PULLMAN – One football after another after another gets snapped flawlessly on extra points, field goals and punts, and no one gives a second thought to who might be delivering the ball.
Let just one snap go awry, however, and everyone in the stadium wants to know, “Who’s the lousy snapper?”
It’s one position where perfection is expected.
At Washington State, the man facing those expectations is Zach Enyeart. A junior out of Skyline High School in Sammamish, Enyeart has handled all of the long snapping duties on the Cougars’ special teams for the past two years – with very few missteps – after sharing some of the workload during his redshirt freshman year.
The affable, easygoing Enyeart makes no pretense about being some sort of elite athlete. His singular skill can be vital to a team’s success, however, and he is aware that a lucrative pro career might await him after college.
“I try not to focus on that,” Enyeart said. “I’m trying to just have a good time here with Reid (punter Reid Forrest).
“I want him at the top of the nation at the end of the year in punting average. The better he looks, the better I look.”
Both players look awfully good right now, because Forrest ranks 11th in the nation with an average of 44.7 yards per punt. Forrest says Enyeart deserves part of the credit for his success.
“He’s probably the top snapper in the league (Pacific-10 Conference). ... He’s helped me out tremendously,” Forrest said.
“I think Zach is as good as there is out there,” WSU coach Paul Wulff said. “His speed of his snap and his general accuracy is really, really good. He could probably snap in the NFL. He definitely has enough velocity to be able to do that.”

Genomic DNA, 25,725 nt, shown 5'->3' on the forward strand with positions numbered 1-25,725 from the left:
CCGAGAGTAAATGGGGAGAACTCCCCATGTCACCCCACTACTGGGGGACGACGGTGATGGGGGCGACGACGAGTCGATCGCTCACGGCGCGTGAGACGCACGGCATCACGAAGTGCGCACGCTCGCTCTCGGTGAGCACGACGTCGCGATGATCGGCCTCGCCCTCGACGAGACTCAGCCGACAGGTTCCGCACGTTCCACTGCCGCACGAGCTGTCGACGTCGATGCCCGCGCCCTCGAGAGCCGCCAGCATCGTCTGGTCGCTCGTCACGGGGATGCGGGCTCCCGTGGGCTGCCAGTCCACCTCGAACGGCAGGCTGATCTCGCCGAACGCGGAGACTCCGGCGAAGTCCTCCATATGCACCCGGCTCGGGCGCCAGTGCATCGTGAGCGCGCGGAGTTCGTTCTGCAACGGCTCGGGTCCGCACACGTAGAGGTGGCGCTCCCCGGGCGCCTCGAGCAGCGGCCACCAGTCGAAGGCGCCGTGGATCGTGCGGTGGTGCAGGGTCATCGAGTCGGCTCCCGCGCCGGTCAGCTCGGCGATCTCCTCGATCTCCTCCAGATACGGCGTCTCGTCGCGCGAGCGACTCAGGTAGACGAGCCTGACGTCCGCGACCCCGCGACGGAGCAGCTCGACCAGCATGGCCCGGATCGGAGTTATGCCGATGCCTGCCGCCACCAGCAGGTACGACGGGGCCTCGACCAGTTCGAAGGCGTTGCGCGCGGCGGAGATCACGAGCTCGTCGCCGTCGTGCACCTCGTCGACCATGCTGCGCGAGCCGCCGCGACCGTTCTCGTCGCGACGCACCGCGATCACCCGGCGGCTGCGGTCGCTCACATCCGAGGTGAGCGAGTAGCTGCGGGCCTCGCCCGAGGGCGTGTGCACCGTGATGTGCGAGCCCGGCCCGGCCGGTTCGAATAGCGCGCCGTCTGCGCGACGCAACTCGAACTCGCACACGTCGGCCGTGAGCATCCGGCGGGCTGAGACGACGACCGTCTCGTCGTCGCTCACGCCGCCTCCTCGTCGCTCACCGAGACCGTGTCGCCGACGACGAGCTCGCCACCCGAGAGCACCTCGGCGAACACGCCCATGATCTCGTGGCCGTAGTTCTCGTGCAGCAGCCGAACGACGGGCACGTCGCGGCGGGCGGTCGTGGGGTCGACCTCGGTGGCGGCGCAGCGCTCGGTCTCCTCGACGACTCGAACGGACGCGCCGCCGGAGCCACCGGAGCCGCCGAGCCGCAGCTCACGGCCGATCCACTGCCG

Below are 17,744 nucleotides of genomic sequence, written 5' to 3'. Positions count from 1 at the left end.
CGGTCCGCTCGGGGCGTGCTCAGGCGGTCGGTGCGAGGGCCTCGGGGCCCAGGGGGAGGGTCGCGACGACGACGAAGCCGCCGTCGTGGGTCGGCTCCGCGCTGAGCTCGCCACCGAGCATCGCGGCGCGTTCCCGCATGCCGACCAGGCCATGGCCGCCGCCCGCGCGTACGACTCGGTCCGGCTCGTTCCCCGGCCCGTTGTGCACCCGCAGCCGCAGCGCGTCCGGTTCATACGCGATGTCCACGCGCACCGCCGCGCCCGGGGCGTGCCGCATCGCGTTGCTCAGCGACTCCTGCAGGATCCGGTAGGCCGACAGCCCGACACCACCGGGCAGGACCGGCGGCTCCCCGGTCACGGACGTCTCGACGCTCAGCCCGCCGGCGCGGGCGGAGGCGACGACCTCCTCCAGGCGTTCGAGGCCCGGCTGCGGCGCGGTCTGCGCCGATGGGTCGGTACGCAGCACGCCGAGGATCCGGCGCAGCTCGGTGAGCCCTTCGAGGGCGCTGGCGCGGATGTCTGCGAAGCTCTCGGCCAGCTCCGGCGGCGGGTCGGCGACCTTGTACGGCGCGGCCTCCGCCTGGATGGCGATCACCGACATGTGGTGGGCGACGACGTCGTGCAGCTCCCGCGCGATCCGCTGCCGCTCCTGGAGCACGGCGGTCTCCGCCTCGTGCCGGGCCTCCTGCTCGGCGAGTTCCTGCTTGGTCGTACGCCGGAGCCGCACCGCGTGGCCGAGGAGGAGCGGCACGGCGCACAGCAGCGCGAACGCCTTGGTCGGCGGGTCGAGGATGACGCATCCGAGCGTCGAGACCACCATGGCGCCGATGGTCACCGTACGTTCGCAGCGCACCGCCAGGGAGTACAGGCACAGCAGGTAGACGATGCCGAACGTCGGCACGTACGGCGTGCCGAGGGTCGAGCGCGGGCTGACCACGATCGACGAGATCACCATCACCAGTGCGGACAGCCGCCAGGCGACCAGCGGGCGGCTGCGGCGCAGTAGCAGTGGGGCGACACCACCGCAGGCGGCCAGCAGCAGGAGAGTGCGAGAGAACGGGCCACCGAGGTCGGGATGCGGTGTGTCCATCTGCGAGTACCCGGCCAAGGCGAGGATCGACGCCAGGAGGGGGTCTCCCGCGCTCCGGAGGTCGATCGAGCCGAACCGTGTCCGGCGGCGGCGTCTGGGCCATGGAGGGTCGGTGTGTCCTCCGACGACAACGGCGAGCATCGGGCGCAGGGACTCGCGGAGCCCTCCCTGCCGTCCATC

An NFL career also could be in Forrest’s future.
“Definitely, that’s a dream of mine,” said Forrest, a junior from Ephrata. “I try not to put it before my education or anything like that so it doesn’t get me overwhelmed. I just look around every day and appreciate where I’m at.”
Forrest has started for three years after redshirting for his first season in Pullman. The athleticism of punters often is questioned, but Forrest was a three-sport standout at little Ephrata High.
The son of former Cougars tight end Jim Forrest served as the quarterback, free safety and punter in football, the point guard in basketball and a center fielder and pitcher in baseball. He was a two-year captain in all three sports, and Wulff said Forrest is the rare punter who is regarded as a team leader.
Forrest said Enyeart snaps the ball with unusual velocity, which provides Forrest with valuable extra nanoseconds to launch his kicks.
“He works hard at it, too,” Forrest said. “He definitely worked hard to get where he’s at, and I appreciate that probably more than anyone.”
Enyeart went on scholarship for the first time this fall, which he finds rather amazing. After all, this is a player unknown to most fans and so buried in the middle of the line during the few moments he plays that his grandmother expressed her desire for the Cougars to sew Enyeart’s name on the seat of his football pants so she can easier locate him.
“I never, ever thought I would play college football and long snap in college,” Enyeart said. “I always thought I was a better baseball player. I loved the game of baseball so much, and I had pretty good success growing up.”
Still, Enyeart received no scholarship offers in baseball or football, although NCAA Division III Linfield expressed interest him as a center and long snapper. Enyeart was a first-team all-KingCo center on Skyline’s undefeated state champions in 2005, and he was a hard-hitting catcher and first baseman.
Encouraged by then-Skyline football coach Steve Gervais, Enyeart put together some videotapes and sent them to WSU, Washington, Oregon, Oregon State, Montana and Montana State. The Cougars and Ducks invited him to walk on, and Enyeart said it was easy to settle on the Cougars.
“Oregon had four snappers on their roster,” he said with a smile, “and WSU had none.”
The 6-foot-1, 240-pound Enyeart said he never had the slightest interest in playing on the offensive line in college for one simple reason: “I didn’t want to weigh 295 pounds.”
For Enyeart, football is a snap.
“Behind every good man is a good woman,” Forrest said, “and behind every good punter is a good snapper.”